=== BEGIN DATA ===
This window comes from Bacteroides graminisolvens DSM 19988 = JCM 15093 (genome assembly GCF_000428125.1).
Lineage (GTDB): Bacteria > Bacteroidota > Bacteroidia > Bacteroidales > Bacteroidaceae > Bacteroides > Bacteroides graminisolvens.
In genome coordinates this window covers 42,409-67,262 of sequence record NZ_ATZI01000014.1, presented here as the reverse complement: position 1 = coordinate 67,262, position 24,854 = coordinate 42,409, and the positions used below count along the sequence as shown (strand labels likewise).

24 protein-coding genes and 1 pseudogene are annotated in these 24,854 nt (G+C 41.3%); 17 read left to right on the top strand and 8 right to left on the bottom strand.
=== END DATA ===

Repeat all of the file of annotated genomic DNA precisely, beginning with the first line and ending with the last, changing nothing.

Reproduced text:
This window comes from Bacteroides graminisolvens DSM 19988 = JCM 15093 (genome assembly GCF_000428125.1).
Lineage (GTDB): Bacteria > Bacteroidota > Bacteroidia > Bacteroidales > Bacteroidaceae > Bacteroides > Bacteroides graminisolvens.
In genome coordinates this window covers 42,409-67,262 of sequence record NZ_ATZI01000014.1, presented here as the reverse complement: position 1 = coordinate 67,262, position 24,854 = coordinate 42,409, and the positions used below count along the sequence as shown (strand labels likewise).

24 protein-coding genes and 1 pseudogene are annotated in these 24,854 nt (G+C 41.3%); 17 read left to right on the top strand and 8 right to left on the bottom strand.